Zhirinovsky: Unhappy Childhood, Sexual Frustration Led to Politics With AM-Russia-Election
Dec. 15, 1993
MOSCOW (AP) _ An unhappy childhood and painful shyness about sex led Vladimir Zhirinovsky to go into politics, the leader of Russia's extreme nationalist party says in his autobiography.
''I grew up in an atmosphere in which there was no warmth - not from anyone. Not from my parents, not from friends or teachers. I was always somehow unwanted,'' Zhirinovsky wrote.
Zhirinovsky's misleadingly named Liberal Democratic Party was the top vote- getter in Sunday's parliamentary elections. He appealed to the bitterness and wounded pride of Russians suffering from economic turmoil, violent crime and the sudden loss of a centuries-old empire.
The autobiography, published in September, reveals a deeply resentful, lonely man. With uncommon candor, it says that politics became his substitute for friendship and love.
During his student years, Zhirinovsky recalls, he tried to go out with girls but was too timid to have a normal sex life. Instead, his energy went into politics.
''Maybe, just as an artist or a composer needs some kind of unhappiness in order to create, in order to have inspiration, so it was with me. So that I could understand the political processes in society better and more deeply, I was cheated out of something in all other relationships,'' he wrote.
The title of the autobiography, ''The Final March South,'' refers to Zhirinovsky's dream that Russia will grow strong again and expand across much of Europe and Asia.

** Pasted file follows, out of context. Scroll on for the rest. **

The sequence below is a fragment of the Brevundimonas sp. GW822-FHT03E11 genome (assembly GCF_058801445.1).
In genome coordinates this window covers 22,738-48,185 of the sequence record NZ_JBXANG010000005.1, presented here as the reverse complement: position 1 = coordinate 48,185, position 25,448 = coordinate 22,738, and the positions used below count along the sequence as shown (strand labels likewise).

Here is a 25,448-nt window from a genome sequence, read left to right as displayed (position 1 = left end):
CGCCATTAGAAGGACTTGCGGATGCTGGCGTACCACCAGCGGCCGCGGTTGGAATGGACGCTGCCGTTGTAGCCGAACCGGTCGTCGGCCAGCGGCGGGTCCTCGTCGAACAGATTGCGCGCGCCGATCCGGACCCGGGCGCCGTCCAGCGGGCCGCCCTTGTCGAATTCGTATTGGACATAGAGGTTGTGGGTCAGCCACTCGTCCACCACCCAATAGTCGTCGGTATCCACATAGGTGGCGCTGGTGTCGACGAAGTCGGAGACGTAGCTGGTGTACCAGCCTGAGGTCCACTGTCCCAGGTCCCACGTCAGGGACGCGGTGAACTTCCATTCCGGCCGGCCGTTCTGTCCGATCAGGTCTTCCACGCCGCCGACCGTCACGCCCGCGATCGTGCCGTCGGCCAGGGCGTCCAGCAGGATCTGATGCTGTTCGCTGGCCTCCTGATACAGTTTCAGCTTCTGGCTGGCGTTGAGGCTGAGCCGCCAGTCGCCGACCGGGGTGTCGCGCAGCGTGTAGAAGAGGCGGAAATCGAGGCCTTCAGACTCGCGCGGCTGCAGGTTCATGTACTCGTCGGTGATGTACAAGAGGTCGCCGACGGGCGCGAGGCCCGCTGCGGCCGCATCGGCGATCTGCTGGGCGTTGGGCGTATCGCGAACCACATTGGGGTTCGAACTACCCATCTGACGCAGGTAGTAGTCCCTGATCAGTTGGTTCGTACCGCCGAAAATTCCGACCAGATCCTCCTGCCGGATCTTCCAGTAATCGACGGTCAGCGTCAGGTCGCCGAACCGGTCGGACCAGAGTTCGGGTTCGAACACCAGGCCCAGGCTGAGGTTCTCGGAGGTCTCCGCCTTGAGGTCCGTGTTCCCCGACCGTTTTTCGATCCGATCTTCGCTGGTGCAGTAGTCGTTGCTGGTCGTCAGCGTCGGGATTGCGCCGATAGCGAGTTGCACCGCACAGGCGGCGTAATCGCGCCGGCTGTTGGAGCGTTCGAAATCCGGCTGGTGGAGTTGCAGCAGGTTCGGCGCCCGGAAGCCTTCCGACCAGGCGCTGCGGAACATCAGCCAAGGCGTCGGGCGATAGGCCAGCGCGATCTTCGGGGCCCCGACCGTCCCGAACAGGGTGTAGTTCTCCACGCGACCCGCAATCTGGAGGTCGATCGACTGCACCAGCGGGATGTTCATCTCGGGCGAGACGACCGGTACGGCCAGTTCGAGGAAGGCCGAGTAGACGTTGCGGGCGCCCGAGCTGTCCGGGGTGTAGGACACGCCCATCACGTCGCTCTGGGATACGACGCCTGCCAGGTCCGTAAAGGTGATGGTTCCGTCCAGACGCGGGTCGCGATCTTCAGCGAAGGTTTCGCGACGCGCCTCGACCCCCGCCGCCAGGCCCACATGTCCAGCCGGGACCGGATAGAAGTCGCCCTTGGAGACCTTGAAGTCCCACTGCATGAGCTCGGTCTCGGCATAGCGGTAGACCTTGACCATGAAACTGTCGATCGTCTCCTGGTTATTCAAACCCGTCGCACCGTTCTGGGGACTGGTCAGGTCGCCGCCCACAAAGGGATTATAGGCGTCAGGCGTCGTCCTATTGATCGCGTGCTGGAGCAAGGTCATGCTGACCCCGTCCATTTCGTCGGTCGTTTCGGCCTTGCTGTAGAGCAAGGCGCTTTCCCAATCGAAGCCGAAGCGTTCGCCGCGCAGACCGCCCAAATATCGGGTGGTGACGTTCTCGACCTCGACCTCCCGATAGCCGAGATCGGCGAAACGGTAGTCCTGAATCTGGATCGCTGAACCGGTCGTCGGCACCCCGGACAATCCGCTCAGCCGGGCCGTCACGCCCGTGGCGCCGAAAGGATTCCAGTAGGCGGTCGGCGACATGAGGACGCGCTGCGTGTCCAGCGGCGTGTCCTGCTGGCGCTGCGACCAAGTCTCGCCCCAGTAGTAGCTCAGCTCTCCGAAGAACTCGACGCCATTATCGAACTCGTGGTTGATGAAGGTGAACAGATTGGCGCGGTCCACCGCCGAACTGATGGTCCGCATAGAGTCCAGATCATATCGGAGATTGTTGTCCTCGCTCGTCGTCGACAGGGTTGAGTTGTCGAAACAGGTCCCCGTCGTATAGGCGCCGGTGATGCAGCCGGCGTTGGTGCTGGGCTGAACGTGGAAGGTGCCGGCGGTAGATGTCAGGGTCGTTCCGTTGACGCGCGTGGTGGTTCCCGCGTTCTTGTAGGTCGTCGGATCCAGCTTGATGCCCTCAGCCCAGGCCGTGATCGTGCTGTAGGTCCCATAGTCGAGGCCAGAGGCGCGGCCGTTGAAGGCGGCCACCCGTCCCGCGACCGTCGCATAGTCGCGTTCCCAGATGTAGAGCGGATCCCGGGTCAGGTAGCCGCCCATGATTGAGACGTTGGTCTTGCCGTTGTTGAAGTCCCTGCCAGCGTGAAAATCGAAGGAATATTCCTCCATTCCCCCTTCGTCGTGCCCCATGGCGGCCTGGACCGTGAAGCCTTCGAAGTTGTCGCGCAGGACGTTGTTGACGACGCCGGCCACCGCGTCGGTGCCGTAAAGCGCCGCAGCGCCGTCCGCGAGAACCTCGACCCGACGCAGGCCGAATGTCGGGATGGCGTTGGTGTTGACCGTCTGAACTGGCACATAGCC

''The final march south - Russian access to the shores of the Indian Ocean and the Mediterranean Sea - that is the real task of saving the Russian nation,'' he wrote.
The 143-page paperback volume, which had a first edition of 75,000, contains many musings on Russian history, strategy and geopolitics.
But the 47-year-old Zhirinovsky, now married with one son, devotes nearly half the book to his troubled childhood in Alma-Ata, the capital of Kazakhstan, and his student years in Moscow.
''I was not lucky in life, because I did not have a close friend. In the courtyard where I grew up, there were five or six local boys, and they were all different. But no warm friendship worked out with any of them. It seems that was already my fate,'' he wrote.
His father, a lawyer, died in a car crash. The family was left poor, and his mother went to work in a cafeteria. Both at school and at home, he felt unloved.
''I was practically never praised, often scolded. I had no successes, I was not a very strong boy. There were no achievements in sports,'' he wrote.
Zhirinovsky moved to Moscow in 1964, at the age of 18, to study at the nation's top university, Moscow State.
''Moscow boys at that time had already started sexual life. But I, a boy from a provincial city, had only had my first kisses. My first attempts to engage in the sexual act were unsuccessful. At the age of 17-18, I was very timid, shy,'' he wrote.
During his student years, Zhirinovsky said, he went to dances and parties but ''I did not really have any girlfriends.''
Gradually, politics came to fill the gap in his personal life.
''Had I had a beloved girl, maybe I would have expended half my energy or more on her. Had there had been a close friend, time would have gone to that. Had there been close relations with my parents, again I would have spent much time with them.
''But as it happened, willingly or not, I gradually became occupied with social questions. ... I thought about society and its problems, about social issues, about relations between people. A constant feeling of dissatisfaction was the stimulus.''